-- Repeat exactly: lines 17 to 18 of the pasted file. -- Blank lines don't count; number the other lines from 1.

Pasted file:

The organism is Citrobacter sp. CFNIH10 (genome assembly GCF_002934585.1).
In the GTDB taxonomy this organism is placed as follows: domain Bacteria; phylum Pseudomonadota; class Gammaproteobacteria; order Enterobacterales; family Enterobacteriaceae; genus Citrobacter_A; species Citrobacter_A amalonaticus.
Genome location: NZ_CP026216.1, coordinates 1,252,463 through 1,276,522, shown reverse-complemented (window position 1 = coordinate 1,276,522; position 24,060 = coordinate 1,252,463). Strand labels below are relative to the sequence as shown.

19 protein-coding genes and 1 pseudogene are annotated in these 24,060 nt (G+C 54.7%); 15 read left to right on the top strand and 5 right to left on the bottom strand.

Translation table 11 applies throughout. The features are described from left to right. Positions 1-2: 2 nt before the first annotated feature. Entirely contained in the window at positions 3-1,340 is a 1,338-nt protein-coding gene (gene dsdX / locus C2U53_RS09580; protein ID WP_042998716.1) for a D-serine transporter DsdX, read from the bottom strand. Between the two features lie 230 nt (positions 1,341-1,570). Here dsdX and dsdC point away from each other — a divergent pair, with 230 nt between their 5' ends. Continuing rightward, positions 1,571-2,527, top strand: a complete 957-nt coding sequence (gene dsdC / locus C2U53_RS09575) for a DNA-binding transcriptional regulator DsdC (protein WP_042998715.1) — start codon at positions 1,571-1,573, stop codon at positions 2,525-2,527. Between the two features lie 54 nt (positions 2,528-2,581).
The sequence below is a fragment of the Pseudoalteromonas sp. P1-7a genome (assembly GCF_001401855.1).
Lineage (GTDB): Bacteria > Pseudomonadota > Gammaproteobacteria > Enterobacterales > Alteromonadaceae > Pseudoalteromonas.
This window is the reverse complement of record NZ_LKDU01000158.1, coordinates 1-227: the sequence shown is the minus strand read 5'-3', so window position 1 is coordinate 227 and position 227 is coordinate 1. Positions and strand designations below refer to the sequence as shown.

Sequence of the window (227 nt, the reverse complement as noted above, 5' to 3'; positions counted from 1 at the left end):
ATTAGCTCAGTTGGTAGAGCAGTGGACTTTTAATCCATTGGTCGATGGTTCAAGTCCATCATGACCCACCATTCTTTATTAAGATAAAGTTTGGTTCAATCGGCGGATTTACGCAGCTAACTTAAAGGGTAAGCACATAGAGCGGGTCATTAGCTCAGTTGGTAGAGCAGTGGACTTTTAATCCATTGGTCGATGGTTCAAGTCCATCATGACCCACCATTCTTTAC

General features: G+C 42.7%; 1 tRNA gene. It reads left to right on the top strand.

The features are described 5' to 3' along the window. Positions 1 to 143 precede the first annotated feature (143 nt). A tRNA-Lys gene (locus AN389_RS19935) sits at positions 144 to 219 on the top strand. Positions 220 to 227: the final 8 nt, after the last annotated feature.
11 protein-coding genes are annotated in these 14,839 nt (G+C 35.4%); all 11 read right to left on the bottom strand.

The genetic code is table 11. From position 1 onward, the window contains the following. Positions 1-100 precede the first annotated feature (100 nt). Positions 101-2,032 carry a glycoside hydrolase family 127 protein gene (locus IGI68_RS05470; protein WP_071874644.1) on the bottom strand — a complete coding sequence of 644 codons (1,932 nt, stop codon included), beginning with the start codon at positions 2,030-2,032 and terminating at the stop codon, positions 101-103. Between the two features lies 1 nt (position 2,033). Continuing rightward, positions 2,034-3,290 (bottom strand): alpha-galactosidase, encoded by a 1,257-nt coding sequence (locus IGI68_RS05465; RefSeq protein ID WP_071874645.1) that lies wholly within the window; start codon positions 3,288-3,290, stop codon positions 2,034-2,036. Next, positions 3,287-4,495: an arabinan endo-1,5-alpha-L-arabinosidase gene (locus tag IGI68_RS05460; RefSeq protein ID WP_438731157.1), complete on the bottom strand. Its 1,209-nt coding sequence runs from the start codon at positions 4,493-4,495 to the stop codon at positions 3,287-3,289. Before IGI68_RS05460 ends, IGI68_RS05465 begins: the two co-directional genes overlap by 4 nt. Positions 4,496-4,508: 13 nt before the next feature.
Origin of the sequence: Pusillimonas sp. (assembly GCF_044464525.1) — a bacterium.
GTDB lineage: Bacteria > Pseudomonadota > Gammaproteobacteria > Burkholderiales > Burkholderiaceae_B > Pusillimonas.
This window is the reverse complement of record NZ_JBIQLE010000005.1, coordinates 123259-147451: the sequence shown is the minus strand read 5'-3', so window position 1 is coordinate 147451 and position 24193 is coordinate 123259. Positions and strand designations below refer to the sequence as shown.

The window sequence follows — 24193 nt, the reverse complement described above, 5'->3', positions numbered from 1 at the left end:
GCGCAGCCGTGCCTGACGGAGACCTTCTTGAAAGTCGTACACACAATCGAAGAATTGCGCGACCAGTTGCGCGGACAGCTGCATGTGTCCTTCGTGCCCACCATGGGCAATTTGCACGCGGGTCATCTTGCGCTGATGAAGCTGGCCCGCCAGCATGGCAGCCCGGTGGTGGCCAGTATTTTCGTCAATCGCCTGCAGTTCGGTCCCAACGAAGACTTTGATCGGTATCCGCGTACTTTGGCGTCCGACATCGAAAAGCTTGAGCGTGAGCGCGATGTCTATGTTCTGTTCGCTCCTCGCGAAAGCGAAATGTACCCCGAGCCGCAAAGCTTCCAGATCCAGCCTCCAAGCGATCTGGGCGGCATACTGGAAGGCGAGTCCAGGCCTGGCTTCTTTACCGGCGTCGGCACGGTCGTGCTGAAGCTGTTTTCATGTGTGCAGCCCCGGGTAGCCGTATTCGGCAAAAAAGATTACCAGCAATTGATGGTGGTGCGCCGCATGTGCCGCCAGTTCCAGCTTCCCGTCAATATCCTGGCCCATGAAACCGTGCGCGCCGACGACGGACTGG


This window is the reverse complement of record NZ_JBIQLE010000005.1, coordinates 123259-147451: the sequence shown is the minus strand read 5'-3', so window position 1 is coordinate 147451 and position 24193 is coordinate 123259. Positions and strand designations below refer to the sequence as shown.

The window sequence follows — 24193 nt, the reverse complement described above, 5'->3', positions numbered from 1 at the left end: